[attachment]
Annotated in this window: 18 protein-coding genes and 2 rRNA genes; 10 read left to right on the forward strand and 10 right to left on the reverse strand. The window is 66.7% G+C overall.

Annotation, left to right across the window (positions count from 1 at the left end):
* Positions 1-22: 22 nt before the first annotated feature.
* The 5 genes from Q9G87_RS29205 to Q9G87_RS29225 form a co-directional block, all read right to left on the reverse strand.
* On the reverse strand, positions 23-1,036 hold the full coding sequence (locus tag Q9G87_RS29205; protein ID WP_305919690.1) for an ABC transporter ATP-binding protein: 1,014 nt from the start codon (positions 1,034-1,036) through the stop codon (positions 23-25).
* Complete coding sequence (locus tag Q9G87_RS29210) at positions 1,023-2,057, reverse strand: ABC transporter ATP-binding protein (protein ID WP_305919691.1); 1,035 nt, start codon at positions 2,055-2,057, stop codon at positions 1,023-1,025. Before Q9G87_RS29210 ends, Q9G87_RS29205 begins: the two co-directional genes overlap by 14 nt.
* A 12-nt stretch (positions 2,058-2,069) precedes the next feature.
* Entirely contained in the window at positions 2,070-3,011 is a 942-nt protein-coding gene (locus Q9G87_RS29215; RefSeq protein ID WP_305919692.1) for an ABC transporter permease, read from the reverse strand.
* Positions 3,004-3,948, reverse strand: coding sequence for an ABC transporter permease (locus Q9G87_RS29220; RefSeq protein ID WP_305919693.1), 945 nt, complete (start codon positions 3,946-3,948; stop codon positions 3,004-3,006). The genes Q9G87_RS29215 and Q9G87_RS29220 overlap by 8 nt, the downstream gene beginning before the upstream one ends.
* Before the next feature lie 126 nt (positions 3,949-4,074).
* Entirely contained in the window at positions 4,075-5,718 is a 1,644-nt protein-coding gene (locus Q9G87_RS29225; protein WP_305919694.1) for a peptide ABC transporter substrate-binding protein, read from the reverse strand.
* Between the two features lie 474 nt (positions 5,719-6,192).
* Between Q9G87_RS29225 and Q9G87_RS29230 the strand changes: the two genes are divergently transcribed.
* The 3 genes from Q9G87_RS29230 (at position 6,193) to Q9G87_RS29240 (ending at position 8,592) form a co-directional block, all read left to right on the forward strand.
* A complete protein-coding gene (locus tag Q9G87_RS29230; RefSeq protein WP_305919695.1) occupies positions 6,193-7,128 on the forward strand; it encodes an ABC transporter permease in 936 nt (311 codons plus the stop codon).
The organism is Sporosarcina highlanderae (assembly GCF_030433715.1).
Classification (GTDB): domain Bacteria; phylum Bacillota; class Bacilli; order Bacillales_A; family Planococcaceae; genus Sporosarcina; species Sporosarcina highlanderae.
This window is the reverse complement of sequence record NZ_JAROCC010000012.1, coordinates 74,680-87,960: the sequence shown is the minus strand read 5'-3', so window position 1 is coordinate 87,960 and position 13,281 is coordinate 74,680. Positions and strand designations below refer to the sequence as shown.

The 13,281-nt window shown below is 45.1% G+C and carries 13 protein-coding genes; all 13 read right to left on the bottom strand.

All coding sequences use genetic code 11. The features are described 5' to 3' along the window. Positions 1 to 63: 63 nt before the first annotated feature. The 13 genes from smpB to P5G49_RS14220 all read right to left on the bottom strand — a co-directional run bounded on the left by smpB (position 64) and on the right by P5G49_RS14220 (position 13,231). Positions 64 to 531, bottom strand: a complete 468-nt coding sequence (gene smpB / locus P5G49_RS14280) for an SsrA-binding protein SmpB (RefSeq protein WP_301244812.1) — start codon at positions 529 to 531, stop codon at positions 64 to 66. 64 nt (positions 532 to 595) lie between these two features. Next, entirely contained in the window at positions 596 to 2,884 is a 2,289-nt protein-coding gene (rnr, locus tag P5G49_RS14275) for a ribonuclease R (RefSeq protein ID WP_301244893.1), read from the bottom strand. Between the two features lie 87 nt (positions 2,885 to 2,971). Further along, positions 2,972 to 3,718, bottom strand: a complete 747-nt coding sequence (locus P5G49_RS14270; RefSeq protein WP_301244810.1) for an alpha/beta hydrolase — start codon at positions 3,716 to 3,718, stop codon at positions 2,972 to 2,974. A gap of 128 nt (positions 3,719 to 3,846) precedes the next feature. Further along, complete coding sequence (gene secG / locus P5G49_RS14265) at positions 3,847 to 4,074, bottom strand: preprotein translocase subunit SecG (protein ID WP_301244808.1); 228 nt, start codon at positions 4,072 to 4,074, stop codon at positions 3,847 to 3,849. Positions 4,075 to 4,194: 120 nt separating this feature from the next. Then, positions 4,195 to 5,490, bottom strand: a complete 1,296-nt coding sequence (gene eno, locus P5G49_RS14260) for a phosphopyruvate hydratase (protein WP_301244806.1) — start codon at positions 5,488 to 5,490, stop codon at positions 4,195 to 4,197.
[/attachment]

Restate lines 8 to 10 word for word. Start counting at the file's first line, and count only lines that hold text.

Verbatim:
* Entirely contained in the window at positions 2,070-3,011 is a 942-nt protein-coding gene (locus Q9G87_RS29215; RefSeq protein ID WP_305919692.1) for an ABC transporter permease, read from the reverse strand.
* Positions 3,004-3,948, reverse strand: coding sequence for an ABC transporter permease (locus Q9G87_RS29220; RefSeq protein ID WP_305919693.1), 945 nt, complete (start codon positions 3,946-3,948; stop codon positions 3,004-3,006). The genes Q9G87_RS29215 and Q9G87_RS29220 overlap by 8 nt, the downstream gene beginning before the upstream one ends.
* Before the next feature lie 126 nt (positions 3,949-4,074).